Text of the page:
Body Visibility – There are many ways in which the head and body of a bird can be obscured: a leaf or a branch, a swell of water in front of a floating bird, or a part of another bird in the way. The more of the body, and the head in particular, that is visible the better the image.
3. Artistic Quality of the Photograph
Sometimes we don’t think of bird photographs as being artistic – until we see a really great one. Most of the artistry takes place in the field, where the bird photographer sets up to capture the bird at just the right moment – is the bird looking for a fish or has it just grabbed one? Is the bird perched on a branch or is it reaching for a colorful berry? The artistry comes the moment the image is captured; it has two Components:
Originality – Is the final product just like hundreds of other pictures of that species (i.e. a Great Blue Heron standing in water) or is it something not seen before? Patience for the bird photographer is a key trait in order to get original shots.
The Story Within the Story – It’s fair to say that every bird photograph tells a story, it’s just that some of those stories are so much more interesting than others. A picture of a warbler perched on a branch isn’t as interesting as a picture of one with a dragonfly in their beak. Not all bird pictures tell a good story, but the ones that do are most welcome on GreatBirdPics.com!
4. Impact on the Audience
There is just one Component for this Image Characteristic – Impact. Impact is very important in order for a bird picture to be considered Award Worthy quality.
Impact – What does the viewer feel when looking at the image? Is it, “Ho-hum, another picture of an eagle” or is it, “Wow! Look at the talons on the eagle as it’s about to grab that fish!”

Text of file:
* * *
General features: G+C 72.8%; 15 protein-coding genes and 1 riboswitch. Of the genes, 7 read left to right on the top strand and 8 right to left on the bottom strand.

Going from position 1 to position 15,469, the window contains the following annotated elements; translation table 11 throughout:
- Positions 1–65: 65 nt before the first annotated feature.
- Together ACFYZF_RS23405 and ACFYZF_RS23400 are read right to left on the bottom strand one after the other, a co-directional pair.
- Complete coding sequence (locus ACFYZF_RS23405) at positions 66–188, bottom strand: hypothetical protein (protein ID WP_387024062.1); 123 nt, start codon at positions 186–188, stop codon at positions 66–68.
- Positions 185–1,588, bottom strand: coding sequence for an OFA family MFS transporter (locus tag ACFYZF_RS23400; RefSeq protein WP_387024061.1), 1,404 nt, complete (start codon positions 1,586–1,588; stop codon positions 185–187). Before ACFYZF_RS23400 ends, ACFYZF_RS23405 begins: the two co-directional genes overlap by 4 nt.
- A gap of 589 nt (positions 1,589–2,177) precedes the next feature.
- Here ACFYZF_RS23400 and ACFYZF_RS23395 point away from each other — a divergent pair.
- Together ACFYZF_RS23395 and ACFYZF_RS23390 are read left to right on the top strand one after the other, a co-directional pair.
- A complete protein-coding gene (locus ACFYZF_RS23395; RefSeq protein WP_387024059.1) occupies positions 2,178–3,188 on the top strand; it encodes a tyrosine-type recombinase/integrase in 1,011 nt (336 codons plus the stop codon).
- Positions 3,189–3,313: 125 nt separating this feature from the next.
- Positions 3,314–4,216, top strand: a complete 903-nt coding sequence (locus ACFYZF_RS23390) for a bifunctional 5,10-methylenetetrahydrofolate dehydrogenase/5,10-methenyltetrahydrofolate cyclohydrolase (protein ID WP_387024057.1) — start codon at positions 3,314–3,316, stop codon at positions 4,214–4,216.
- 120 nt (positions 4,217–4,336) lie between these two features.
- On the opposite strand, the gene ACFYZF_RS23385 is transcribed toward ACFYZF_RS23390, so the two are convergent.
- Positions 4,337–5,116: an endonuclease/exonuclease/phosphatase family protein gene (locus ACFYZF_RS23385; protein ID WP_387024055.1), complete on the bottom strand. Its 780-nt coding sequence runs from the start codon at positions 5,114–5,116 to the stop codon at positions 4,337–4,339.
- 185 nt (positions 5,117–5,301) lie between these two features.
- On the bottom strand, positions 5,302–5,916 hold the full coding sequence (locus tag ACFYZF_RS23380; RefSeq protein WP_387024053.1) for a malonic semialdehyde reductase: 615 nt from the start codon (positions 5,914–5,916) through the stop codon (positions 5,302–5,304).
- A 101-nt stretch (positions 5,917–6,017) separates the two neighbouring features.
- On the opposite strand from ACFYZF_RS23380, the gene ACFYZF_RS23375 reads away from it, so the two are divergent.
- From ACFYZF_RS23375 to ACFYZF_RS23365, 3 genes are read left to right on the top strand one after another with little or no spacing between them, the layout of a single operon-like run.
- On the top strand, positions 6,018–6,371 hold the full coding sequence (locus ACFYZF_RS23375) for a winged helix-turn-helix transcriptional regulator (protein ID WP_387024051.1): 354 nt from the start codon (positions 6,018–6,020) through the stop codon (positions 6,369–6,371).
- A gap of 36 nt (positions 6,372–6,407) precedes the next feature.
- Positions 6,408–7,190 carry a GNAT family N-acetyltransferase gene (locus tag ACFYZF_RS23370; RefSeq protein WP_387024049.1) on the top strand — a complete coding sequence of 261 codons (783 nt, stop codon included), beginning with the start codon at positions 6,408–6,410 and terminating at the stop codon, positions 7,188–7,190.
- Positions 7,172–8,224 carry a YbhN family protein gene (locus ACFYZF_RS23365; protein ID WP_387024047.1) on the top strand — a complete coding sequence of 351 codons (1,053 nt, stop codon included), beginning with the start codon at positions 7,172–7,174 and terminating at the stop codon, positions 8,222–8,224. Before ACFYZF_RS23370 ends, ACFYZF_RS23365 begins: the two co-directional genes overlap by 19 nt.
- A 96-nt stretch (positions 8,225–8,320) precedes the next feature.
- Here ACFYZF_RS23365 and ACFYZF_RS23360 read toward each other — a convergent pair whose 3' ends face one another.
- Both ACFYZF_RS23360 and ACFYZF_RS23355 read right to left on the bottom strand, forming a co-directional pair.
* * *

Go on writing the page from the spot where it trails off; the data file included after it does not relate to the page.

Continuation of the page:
5. The Bird in its Environment
Again, just one Component for this Image Characteristic. Given the overall concern about the climate and how it is affecting birds this is an appropriate element to look for in bird photographs.
Environment – At the lower levels of quality it defines where the bird’s image has been captured. Is it at a bird feeder? Are man-made objects visible around the bird? At higher levels of quality we want to see the bird’s habitat or its place within the environment.
6. Follows the GBP Guidelines
The QSAR includes one more section that is not related to photographic quality but to GreatBirdPics.com’s rules that govern what can and cannot be posted. It contains two Components:
Ethical Rules – GreatBirdPics.com does not accept pictures of dead birds. It will also not accept photographs that were taken using unethical or inhumane methods.
Technical Rules – These are identified mainly for the benefit of those who are interested in entering their bird photographs in a Photography Contest. These contests have stringent rules about file size and the degree to which an image can be digitally altered.
Now that we have introduced the Four Types of Bird Photographs and the five Image Characteristics of a bird photograph we will next describe and provide illustrations for each Component. First up is the Focus section of Technical Quality.